Pattern Chaining: Ranch Horse Classes

Pattern Chaining: Ranch Horse Classes

Practice putting pattern maneuvers together to maximize your scores.

horse with rider trotting in a field

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The American Quarter HOrse Journal

By Andrea Rego with Andrea Caudill

Horse shows are a test of where we as riders are in our horsemanship journey, and pattern classes are one of the most enlightening tests, showing our strengths and weaknesses. 

Training at home is a time to improve yourself and your horse, but in the days right before a show, it’s better to use  the time left to solidify what my horse and I are already capable of. That’s where the exercise of chaining or linking comes in, whether I’m getting ready to show myself, or preparing my collegiate team for a national competition

In competition, every little point counts. In my team’s most recent national competition, we got reserve by a point. One point! Every maneuver within a pattern gives me the chance to bump up my score. So you can’t discount anything in the show pen, you truly have to give your best in the pen.  If you know what you and your horse are capable of before you even load up the trailer, you’re going to be better prepared to get everything out of that horse you can in a balanced and effective way at the horse show.

This exercise is not super revolutionary, but I don’t think a ton of riders think about preparing in this way before showing. Chaining is one cue (or maneuver) building upon another cue (or maneuver) to the next cue (or maneuver). Think of each chain link attached to the next one – the goal is to build a strong chain, to build those links together into one solid pattern executed before the judge. This is the exercise I use for my collegiate riders before their shows, and an exercise I use for myself.

This exercise specifically is really geared toward someone that is ready to go show a pattern that calls for all the maneuvers that could be requested. This wouldn’t be something I’d do on a green horse that’s still trying to get confident in the show pen. This is for the rider who is trying to just get that extra half-point or point, that edge in the show pen.


The first step to this process is to do some evaluation, both of the pattern and of the rider and the horse. If you’re doing this alone, I’d recommend setting up a way to video for you to review each maneuver.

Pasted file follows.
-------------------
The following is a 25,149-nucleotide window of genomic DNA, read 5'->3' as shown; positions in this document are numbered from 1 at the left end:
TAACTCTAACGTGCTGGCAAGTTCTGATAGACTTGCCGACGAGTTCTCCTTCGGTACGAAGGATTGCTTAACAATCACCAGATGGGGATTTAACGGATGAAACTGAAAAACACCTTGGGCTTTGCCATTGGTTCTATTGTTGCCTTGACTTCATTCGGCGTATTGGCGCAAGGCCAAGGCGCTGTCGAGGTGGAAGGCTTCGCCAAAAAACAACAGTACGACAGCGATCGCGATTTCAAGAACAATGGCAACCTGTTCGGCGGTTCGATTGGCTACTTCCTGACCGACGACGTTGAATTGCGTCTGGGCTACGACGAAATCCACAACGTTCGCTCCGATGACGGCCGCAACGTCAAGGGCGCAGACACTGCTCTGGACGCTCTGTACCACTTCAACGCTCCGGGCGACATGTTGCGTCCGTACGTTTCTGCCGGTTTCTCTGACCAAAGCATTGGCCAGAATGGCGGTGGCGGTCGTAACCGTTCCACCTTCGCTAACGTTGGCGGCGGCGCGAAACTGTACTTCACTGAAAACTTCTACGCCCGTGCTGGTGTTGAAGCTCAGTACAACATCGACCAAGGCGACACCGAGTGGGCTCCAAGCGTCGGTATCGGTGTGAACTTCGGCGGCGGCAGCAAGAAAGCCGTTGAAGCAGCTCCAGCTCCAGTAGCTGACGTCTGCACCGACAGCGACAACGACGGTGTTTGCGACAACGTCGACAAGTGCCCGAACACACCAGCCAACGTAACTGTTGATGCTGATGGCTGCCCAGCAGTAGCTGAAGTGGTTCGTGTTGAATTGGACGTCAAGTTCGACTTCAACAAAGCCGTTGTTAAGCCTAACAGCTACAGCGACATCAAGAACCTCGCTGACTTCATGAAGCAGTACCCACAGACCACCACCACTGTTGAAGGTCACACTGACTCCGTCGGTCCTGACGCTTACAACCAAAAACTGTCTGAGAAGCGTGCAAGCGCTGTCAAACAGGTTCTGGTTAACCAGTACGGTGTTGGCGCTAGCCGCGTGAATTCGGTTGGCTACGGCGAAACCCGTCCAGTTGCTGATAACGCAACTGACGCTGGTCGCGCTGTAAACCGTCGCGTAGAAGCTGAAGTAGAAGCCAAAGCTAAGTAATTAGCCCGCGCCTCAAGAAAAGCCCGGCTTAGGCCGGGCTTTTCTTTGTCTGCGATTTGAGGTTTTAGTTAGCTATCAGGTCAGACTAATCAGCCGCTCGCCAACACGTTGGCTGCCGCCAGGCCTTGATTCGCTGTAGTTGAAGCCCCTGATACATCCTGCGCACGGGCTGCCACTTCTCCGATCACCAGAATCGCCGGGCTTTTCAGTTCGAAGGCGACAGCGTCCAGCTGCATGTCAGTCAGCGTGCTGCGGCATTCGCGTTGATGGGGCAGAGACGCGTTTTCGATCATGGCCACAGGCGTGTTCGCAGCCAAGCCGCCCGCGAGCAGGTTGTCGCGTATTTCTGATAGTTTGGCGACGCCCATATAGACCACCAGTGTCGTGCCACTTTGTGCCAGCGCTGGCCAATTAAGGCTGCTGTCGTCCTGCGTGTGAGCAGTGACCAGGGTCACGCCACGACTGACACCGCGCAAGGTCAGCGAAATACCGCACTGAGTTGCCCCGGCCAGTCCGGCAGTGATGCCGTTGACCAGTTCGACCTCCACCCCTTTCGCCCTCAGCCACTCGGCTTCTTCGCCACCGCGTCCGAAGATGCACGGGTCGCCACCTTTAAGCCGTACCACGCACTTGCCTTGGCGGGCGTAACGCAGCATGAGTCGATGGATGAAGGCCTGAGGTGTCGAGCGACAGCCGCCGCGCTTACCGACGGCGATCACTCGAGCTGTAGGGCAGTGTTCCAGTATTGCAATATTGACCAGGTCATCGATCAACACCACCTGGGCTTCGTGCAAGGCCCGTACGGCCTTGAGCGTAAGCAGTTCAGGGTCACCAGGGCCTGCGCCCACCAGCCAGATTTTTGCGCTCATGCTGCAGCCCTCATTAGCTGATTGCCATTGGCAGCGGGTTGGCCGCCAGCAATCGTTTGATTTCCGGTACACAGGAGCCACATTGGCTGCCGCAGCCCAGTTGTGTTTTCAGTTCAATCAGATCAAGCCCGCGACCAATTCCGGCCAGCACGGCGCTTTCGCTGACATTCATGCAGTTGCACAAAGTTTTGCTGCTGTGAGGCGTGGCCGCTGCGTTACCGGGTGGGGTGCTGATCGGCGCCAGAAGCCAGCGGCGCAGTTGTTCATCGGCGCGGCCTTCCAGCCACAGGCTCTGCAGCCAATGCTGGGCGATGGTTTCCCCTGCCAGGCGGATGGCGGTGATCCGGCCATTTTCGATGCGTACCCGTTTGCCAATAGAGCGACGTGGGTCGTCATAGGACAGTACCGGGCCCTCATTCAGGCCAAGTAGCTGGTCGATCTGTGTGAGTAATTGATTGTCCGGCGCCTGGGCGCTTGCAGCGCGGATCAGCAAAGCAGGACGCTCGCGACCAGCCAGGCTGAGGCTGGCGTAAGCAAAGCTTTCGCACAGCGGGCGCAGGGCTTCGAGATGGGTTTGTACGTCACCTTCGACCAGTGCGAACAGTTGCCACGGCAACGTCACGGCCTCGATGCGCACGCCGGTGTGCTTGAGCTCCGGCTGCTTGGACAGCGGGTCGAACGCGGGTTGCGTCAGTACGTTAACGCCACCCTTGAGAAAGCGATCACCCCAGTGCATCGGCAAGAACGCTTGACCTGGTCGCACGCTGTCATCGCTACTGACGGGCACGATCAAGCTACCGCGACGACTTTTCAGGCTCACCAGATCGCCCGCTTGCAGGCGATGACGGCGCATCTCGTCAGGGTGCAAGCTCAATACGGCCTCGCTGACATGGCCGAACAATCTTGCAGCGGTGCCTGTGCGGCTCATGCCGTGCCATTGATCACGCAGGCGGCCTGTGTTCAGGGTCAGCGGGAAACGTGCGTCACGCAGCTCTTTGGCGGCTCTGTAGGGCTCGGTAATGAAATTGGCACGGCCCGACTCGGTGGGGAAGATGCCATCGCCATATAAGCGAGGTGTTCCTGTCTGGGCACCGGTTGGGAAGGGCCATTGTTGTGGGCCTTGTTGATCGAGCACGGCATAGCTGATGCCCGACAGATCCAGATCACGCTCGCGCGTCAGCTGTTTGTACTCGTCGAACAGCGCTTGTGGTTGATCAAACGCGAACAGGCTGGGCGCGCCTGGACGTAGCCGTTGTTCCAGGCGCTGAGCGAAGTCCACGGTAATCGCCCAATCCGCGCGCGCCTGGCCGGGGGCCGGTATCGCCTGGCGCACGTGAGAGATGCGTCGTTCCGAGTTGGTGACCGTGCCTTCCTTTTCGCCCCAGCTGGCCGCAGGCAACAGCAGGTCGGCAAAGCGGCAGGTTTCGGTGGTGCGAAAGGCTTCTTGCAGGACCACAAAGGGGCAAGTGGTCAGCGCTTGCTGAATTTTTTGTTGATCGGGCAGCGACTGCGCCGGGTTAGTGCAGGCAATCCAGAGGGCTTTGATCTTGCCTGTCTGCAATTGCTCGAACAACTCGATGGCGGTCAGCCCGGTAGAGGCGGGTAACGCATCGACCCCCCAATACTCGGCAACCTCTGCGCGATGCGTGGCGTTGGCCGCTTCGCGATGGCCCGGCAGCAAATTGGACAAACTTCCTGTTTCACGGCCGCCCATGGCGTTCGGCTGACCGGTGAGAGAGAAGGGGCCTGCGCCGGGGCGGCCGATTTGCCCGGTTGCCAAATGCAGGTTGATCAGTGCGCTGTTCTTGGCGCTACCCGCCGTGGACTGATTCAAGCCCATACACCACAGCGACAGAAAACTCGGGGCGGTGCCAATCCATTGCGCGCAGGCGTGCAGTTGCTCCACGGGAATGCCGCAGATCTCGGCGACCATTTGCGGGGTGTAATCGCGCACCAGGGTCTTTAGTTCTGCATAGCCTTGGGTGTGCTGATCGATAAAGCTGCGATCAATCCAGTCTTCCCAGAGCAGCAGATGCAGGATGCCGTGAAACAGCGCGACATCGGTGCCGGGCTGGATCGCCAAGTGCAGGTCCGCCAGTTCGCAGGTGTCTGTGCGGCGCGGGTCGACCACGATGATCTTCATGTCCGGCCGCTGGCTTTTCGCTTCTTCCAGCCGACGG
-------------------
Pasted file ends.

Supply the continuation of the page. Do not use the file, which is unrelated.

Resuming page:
If the show sends out the pattern a week or so before the event, I first look at the pattern and break down the maneuvers according to my horse’s strengths and weaknesses. For example, I might start with the extended trot of the ranch riding pattern if that is what my horse excels the most in.

I like to look at the pattern and give thought on how I will practice without overdoing it or getting my horse burned out or anticipating maneuvers in a certain spot of the arena.

Typically, I’m going to take the pattern maneuvers and practice them, but not as the pattern is drawn, and hopefully somewhere other than a typical arena setup, if possible. I’m not going to do the pattern in the exact formation it asks for in order to avoid anticipation.

Each day leading up to the event I typically do something different during the ride. One day I’ll set up some marker cones in a large open flat field, wherever you can do these maneuvers. Change the pattern up a little bit; if it calls for a 50-foot extended trot, in practice I’m going to do a 120-foot extended trot. That sort of thing. The next day I might ride in an arena but only practice one or two of the transitions the pattern calls for.

The next thing I want to do when making a plan, is honestly evaluate how well the horse and rider team can score in each individual maneuver. Honesty is usually best policy, and being truthful in your own ability only allows for you to maximize the areas you and your horse can perform the best, and work on maneuvers that may need to be brought up to average scores.

Maybe I know that in this point in his training, my horse is capable of a +1 extended trot, but only a 0 turnaround. If that’s the best this horse can do one week out from the show, that’s what I’m probably going to expect. I’m not going to try to get that +1 in the turnaround – we’re going to leave that for training sessions after the show and maximize our potential in other areas of the pattern.

Run The Pattern

Now it’s time to start putting everything together in practice.